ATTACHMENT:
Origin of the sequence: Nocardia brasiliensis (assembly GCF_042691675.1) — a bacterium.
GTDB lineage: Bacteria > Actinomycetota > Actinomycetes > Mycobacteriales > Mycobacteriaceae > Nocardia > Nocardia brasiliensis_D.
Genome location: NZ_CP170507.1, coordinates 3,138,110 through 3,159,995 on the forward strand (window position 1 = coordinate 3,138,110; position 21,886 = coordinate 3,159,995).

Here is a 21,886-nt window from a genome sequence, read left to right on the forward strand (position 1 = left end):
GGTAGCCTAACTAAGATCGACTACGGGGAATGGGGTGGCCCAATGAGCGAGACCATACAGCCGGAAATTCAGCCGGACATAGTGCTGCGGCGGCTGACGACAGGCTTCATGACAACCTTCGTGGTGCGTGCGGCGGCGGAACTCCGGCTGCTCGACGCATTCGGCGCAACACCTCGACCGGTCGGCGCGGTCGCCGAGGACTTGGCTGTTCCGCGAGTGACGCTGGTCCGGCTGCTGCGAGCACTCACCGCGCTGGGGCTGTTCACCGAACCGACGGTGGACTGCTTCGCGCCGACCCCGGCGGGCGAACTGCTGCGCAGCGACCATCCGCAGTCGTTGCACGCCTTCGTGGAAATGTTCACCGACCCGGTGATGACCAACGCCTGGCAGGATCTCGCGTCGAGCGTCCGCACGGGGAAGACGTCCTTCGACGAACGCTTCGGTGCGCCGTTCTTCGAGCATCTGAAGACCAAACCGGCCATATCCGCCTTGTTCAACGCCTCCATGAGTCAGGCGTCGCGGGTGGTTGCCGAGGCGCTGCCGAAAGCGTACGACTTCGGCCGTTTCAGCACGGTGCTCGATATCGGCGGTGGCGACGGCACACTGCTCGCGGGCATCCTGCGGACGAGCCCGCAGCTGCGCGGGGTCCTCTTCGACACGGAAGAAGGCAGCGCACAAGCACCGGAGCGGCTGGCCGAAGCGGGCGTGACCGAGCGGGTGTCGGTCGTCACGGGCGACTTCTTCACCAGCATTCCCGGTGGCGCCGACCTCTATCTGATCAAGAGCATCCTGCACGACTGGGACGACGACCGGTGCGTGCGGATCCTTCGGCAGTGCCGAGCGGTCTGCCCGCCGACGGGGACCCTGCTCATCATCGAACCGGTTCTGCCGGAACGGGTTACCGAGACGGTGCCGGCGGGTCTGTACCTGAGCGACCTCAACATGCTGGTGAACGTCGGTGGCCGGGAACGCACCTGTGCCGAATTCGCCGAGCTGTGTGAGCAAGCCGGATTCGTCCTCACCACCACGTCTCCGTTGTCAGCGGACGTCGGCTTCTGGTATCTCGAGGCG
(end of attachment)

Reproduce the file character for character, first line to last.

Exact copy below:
Origin of the sequence: Nocardia brasiliensis (assembly GCF_042691675.1) — a bacterium.
GTDB lineage: Bacteria > Actinomycetota > Actinomycetes > Mycobacteriales > Mycobacteriaceae > Nocardia > Nocardia brasiliensis_D.
Genome location: NZ_CP170507.1, coordinates 3,138,110 through 3,159,995 on the forward strand (window position 1 = coordinate 3,138,110; position 21,886 = coordinate 3,159,995).

Here is a 21,886-nt window from a genome sequence, read left to right on the forward strand (position 1 = left end):
GGTAGCCTAACTAAGATCGACTACGGGGAATGGGGTGGCCCAATGAGCGAGACCATACAGCCGGAAATTCAGCCGGACATAGTGCTGCGGCGGCTGACGACAGGCTTCATGACAACCTTCGTGGTGCGTGCGGCGGCGGAACTCCGGCTGCTCGACGCATTCGGCGCAACACCTCGACCGGTCGGCGCGGTCGCCGAGGACTTGGCTGTTCCGCGAGTGACGCTGGTCCGGCTGCTGCGAGCACTCACCGCGCTGGGGCTGTTCACCGAACCGACGGTGGACTGCTTCGCGCCGACCCCGGCGGGCGAACTGCTGCGCAGCGACCATCCGCAGTCGTTGCACGCCTTCGTGGAAATGTTCACCGACCCGGTGATGACCAACGCCTGGCAGGATCTCGCGTCGAGCGTCCGCACGGGGAAGACGTCCTTCGACGAACGCTTCGGTGCGCCGTTCTTCGAGCATCTGAAGACCAAACCGGCCATATCCGCCTTGTTCAACGCCTCCATGAGTCAGGCGTCGCGGGTGGTTGCCGAGGCGCTGCCGAAAGCGTACGACTTCGGCCGTTTCAGCACGGTGCTCGATATCGGCGGTGGCGACGGCACACTGCTCGCGGGCATCCTGCGGACGAGCCCGCAGCTGCGCGGGGTCCTCTTCGACACGGAAGAAGGCAGCGCACAAGCACCGGAGCGGCTGGCCGAAGCGGGCGTGACCGAGCGGGTGTCGGTCGTCACGGGCGACTTCTTCACCAGCATTCCCGGTGGCGCCGACCTCTATCTGATCAAGAGCATCCTGCACGACTGGGACGACGACCGGTGCGTGCGGATCCTTCGGCAGTGCCGAGCGGTCTGCCCGCCGACGGGGACCCTGCTCATCATCGAACCGGTTCTGCCGGAACGGGTTACCGAGACGGTGCCGGCGGGTCTGTACCTGAGCGACCTCAACATGCTGGTGAACGTCGGTGGCCGGGAACGCACCTGTGCCGAATTCGCCGAGCTGTGTGAGCAAGCCGGATTCGTCCTCACCACCACGTCTCCGTTGTCAGCGGACGTCGGCTTCTGGTATCTCGAGGCG